Electric load information system based on non-intrusive power monitoring
Author(s)Lee, Kwangduk Douglas, 1970-
Massachusetts Institute of Technology. Dept. of Mechanical Engineering.
Leslie K. Norford and Steven B. Leeb.
MetadataShow full item record
Obtaining high quality information economically and reliably is always a difficult objective to achieve. The electric power industry and consumers recently face many challenges, such as deregulation, autonomous power systems and power quality. The knowledge of the nature and state of the power systems will undoubtedly be the key in meeting these challenges. The Non-Intrusive Power Monitor is a novel attempt to collect such information with a minimal physical installation. Raw voltage and current are measured at a single location to yield harmonic power signals. They typically carry the fingerprints of the electric loads present in a system, and their analysis can produce such information as the operational and diagnostic status of the loads. The power signals can also be used for the system identification, parameter estimation and energy consumption optimization study. In this research, the power signals are mostly modeled as stochastic processes and various detection, estimation and pattern recognition algorithms are developed to extract desired information. A constant load status identifier is developed in this thesis which can identify the ON and OFF status of electric loads, both from their steady-state power consumptions and transient patterns. The identifier can also classify multiple load events occurring at a same time and estimate states without load events. The power consumed by a variable speed drive is also estimated using the correlations between the fundamental powers and higher harmonic powers. The harmonic signal generated by the imbalance of a rotating machine is estimated to monitor the drive, i.e. its speed and magnitude of the imbalance. The algorithms are thoroughly tested using the data collected at real buildings, and some of them are implemented on-line.(cont.) This thesis focuses on developing mathematical models and signal processing algorithms for the customers at the end of the AC distribution system. Its results will directly benefit the developments of a ubiquitous electric meter in a deregulated market, a diagnostic or prognostic tool for mission-critical systems and an intelligent power quality monitor.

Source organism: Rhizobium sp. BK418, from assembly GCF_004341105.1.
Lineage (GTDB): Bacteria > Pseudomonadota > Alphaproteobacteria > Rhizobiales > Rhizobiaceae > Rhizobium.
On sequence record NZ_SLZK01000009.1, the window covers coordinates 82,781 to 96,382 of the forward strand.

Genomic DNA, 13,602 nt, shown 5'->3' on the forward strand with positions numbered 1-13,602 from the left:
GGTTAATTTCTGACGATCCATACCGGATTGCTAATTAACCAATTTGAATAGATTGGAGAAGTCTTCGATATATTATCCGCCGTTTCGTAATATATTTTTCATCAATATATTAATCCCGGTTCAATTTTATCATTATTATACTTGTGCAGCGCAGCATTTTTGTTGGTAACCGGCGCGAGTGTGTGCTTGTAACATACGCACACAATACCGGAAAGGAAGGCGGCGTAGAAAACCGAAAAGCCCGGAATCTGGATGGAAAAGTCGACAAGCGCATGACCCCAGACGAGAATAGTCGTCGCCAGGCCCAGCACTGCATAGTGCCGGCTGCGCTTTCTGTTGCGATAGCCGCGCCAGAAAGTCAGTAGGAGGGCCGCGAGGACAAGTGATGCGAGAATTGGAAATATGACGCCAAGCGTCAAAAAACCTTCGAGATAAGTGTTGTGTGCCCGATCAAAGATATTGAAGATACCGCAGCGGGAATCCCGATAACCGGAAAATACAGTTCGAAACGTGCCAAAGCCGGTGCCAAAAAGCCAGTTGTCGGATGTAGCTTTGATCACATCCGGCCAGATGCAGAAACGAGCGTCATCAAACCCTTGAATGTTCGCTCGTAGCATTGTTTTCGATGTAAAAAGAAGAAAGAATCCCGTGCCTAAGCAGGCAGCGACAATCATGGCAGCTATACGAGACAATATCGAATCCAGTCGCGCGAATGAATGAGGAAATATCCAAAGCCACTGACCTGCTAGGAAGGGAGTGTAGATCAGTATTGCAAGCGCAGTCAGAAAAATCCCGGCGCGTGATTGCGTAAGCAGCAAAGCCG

Thesis (Ph. D.)--Massachusetts Institute of Technology, Dept. of Mechanical Engineering, 2003.Includes bibliographical references (leaves 192-200).
DepartmentMassachusetts Institute of Technology. Dept. of Mechanical Engineering.
Massachusetts Institute of Technology